your mission, should you accept it, is to go into kdebase/kicker/applets/minipager and apply this patch then do the usual make and make install. from a konsole stop kicker (`dcopquit kicker` works nicely) then start it again.
once it is up and running, maximize a window and then try and use the pager's drag and drop to move the window from one screen to another. when the window is dropped, it won't move (that's the bug!), but you should now see output looking something along these lines in the konsole window:
kicker: desktop is 1024 x 768
kicker: we are: 32x 24
kicker: delta is 256 x 0
kicker: moving to: 369 x 146
then send that to me by email (aseigo at kde dot org). i'll note your name in the commit log when i fix it.
ok, that's the end of the productive part of this blog entry. the rest is best classified as half bitchfest, half brainstorm. ok maybe three quarters bitchfest. ;)
i happened to ask for help on irc as well, but the only people with xinerama i could find were running kde from packages. meh. this is more than a little frustrating for me, to say the least.
in a dream world i'd have a bunch of low-profile machines (i don't have a huge work area here) with different KDE branches, hardware configs and OSes on them. then i could just switch on the "kubuntu with 3.4 branch build" on, reproduce the bug, fix the problem and then switch that machine back off. of course best would be if such a testing lab was physically available to more than just one kde developer, but that wouldn't help me (unless i actually follow through on my long time threat and found a kde hacker kommune)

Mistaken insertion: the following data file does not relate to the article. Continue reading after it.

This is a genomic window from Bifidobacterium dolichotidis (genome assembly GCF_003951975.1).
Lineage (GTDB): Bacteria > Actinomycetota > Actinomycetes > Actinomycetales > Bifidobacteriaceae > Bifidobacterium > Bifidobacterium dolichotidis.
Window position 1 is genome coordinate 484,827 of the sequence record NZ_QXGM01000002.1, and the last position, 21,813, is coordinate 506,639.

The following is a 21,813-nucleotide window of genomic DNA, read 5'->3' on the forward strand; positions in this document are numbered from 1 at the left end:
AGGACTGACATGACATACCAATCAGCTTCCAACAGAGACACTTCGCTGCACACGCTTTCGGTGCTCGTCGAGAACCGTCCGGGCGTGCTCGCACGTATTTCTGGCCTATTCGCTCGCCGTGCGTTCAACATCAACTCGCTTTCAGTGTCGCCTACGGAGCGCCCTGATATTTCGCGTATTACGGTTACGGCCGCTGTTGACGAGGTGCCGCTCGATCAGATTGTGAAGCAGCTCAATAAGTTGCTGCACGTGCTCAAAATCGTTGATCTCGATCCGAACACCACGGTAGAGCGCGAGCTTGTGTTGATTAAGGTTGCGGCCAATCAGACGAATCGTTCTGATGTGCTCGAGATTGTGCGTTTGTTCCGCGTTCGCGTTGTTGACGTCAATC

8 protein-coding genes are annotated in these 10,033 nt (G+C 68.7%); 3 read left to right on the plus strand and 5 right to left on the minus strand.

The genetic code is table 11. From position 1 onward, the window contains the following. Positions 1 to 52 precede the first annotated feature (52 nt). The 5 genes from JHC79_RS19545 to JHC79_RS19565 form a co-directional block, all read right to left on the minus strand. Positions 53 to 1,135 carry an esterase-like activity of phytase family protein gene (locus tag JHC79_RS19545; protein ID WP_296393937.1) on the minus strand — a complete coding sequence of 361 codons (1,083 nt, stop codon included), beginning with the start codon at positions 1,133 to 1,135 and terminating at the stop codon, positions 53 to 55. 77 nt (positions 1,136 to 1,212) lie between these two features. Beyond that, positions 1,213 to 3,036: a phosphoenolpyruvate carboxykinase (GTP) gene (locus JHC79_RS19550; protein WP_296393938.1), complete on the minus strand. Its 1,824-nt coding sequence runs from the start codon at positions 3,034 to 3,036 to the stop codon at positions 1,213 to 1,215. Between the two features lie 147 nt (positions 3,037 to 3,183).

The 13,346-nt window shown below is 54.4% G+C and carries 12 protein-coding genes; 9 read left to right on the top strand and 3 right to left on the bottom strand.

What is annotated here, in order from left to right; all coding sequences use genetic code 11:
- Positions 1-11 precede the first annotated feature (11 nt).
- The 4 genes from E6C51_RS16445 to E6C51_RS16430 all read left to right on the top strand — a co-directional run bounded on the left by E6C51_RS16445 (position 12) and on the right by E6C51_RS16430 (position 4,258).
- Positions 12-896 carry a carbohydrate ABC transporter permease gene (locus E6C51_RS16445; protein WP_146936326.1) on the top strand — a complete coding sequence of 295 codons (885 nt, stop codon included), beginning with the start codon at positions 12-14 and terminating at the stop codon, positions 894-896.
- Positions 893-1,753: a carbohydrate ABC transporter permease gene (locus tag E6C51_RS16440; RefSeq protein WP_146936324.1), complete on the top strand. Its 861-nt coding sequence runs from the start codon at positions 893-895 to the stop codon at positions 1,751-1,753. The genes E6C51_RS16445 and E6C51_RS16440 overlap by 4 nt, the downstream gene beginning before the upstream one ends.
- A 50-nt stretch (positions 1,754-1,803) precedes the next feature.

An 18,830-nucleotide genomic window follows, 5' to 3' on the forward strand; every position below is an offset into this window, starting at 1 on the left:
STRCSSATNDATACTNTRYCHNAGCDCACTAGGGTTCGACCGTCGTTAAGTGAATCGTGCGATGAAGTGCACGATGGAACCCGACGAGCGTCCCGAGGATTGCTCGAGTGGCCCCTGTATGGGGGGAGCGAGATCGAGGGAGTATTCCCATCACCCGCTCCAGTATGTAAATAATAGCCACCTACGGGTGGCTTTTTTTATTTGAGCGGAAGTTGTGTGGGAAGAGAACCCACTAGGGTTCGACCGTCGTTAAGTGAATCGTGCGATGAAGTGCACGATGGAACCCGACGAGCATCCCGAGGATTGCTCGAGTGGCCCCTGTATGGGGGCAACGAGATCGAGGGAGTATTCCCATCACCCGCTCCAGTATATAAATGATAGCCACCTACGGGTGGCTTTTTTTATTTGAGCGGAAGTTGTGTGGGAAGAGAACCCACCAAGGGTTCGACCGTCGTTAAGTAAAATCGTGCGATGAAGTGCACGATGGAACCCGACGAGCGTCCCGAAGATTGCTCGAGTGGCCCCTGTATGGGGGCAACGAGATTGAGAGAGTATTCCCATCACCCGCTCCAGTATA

vmware, NX, etc. probably wouldn't address the problem completely as i need to test things like xinerama. and i'd still need a bunch more disk space to store all the images anyways. i know that OS vendors tend to have tons of test systems laying about, but it seems they don't really test the things i end up having to fix (obviously since these problems persist). as for users doing the testing, well ... they tend to be better at finding problems than they are at fixing them ;) and doing remote testing (like this blog for example) is just so bloody slow. i do appreciate the patience of those who do engage in remote debugging with me, but it feels so inefficient.
in any case, this problem should've been solved in the time it took me to write this. and it would have had i the necessary hardware kicking around. *sigh*